It’s election season again: when one politician says something that sounds worse out of context, and the other won’t let it go.
Jeb Bush made controversial comments last week, saying that “people need to work longer hours” if our economy is going to grow.
Of course, Hillary gleefully pointed out that, while productivity has been on the rise for decades, wages have been stagnant:
“Anyone who believes Americans aren’t working hard enough hasn’t met enough American workers,” she tweeted.
She later worked a similar sentiment into her stump speech, saying: “[Bush] must not have met very many American workers… Let him tell that to the nurse who stands on her feet all day or the trucker who drives all night. Let him tell that to the fast food workers marching in the streets for better pay. They don’t need a lecture, they need a raise.”
Bush quickly fired back, claiming that his comments were taken out of context. He wasn’t arguing that full-time workers should work longer hours to make ends meet. He was talking about getting the millions of Americans, who are stuck in part-time jobs despite wanting full-time work, back into the workforce full-time.
Namely, he cited Barack Obama’s signature healthcare law as a primary driver of slashed work hours–as employers try to hire more part-time workers instead of full-time ones, so they don’t have to pay for their health insurance.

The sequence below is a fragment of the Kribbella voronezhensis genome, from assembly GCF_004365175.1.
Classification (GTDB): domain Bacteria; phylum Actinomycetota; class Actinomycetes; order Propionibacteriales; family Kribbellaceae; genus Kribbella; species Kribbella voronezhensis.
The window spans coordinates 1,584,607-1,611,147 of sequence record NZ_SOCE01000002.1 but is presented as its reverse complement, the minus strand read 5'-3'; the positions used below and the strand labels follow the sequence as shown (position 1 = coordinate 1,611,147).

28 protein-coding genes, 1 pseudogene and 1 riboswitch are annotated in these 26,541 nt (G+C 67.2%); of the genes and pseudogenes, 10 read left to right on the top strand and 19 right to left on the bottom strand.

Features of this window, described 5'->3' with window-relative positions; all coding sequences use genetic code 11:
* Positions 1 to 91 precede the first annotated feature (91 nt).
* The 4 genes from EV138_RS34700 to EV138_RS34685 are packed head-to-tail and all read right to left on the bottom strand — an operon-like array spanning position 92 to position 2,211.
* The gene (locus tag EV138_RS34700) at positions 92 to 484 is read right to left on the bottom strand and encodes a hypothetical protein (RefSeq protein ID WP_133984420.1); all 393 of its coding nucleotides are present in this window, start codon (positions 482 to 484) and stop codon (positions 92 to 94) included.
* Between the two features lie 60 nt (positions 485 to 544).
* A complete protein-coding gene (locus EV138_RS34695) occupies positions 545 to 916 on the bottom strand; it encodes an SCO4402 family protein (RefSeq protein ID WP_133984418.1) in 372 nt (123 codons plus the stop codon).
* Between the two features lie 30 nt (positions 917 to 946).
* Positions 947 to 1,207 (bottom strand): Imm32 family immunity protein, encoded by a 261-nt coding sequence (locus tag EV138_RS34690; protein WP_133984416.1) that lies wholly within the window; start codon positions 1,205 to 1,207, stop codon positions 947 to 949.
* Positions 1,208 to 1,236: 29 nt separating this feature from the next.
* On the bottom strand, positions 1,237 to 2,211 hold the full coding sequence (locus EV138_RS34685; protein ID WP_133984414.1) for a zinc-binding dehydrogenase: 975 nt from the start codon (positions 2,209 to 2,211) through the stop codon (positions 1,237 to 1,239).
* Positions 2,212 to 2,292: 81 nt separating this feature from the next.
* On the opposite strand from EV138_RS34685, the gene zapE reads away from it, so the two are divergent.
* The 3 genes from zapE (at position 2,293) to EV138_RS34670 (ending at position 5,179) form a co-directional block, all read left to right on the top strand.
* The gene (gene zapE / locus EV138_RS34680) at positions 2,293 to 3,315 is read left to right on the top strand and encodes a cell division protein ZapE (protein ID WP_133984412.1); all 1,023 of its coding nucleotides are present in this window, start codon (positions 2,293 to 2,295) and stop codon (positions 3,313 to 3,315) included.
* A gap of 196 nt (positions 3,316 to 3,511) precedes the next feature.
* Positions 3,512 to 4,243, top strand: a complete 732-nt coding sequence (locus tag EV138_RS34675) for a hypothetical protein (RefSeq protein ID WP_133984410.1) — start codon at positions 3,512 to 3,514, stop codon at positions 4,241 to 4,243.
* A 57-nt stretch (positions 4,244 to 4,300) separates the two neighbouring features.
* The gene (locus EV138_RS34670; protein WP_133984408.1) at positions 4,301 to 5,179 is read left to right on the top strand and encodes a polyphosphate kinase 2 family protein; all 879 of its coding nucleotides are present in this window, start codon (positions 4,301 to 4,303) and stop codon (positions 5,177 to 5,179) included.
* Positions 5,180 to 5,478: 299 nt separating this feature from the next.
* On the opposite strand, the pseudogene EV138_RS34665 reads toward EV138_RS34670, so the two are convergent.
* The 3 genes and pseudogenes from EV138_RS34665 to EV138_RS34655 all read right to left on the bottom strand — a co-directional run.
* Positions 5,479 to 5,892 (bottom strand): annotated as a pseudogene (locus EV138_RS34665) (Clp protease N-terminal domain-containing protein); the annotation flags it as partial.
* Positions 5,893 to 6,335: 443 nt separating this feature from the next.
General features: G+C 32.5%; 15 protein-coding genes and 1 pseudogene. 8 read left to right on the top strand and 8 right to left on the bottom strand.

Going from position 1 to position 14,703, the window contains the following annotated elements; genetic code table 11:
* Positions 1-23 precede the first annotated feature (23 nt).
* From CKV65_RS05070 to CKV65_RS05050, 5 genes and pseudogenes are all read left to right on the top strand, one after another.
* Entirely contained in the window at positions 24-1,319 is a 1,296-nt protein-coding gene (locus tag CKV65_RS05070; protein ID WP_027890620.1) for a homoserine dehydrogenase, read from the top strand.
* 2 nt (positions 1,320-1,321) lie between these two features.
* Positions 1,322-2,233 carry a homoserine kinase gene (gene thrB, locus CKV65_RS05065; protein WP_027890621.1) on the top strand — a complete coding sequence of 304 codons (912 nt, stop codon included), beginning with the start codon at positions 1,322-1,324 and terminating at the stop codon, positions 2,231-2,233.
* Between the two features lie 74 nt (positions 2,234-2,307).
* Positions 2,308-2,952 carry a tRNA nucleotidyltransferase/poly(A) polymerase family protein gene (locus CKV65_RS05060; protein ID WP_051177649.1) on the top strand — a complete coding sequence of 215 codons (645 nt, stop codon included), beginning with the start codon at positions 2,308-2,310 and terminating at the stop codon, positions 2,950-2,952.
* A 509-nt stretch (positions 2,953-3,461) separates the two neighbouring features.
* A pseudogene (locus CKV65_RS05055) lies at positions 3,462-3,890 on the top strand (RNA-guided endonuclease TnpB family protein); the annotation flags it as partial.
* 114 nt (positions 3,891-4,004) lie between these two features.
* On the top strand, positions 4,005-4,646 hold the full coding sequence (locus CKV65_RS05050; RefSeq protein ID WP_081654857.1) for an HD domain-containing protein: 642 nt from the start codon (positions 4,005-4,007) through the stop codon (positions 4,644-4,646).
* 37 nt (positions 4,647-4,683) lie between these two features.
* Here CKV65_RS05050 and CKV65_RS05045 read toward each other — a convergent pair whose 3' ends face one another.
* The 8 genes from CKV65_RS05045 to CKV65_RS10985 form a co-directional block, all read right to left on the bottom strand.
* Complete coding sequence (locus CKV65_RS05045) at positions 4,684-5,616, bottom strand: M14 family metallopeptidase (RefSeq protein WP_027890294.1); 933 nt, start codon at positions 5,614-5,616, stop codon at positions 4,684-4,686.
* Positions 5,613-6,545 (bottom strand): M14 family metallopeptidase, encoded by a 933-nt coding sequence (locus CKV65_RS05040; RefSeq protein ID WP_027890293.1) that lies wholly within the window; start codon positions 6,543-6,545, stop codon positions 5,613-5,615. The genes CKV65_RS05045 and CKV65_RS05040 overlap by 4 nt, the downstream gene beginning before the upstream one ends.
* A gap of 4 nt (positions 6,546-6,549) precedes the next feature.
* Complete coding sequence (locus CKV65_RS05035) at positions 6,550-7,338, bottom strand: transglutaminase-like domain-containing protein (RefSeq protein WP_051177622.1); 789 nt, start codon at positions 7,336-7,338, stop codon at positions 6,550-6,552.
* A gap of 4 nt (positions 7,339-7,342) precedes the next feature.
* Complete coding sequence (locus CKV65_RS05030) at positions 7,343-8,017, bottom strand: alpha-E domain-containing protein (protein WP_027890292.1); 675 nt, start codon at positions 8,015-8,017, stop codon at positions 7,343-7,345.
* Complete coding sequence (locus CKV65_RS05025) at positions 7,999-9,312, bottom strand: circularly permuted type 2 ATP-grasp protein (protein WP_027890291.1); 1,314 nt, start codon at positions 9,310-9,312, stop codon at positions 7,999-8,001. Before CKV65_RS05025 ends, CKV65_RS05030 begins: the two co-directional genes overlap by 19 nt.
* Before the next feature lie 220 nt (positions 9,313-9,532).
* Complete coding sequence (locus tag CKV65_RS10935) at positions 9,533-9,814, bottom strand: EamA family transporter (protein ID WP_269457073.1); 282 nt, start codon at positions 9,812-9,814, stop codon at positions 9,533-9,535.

But, despite Bush reiterating the context, Hillary Clinton just wouldn’t let go of one of her top opponent’s gaffes. She made it a cornerstone of a speech in New York City, earlier this week, that she touted as a major economic policy address.
Among her laundry list of proposals–which pull directly from the liberal Left’s wish list, like raising the minimum wage and creating an infrastructure bank–was more thinly-veiled attacks at Jeb Bush and the Republican Party.
Bush, for his part, refused to concede–using this as a way to paint Hillary as callous and uncaring about the plight of everyday Americans.
“The main candidate on the other side believes that somehow it doesn’t matter that 6.5 million people are working part time that want to work full time,” he explained, to a crowd of supporters. “Mrs. Clinton just has it wrong.”
Hillary has not yet responded to Bush’s latest attack.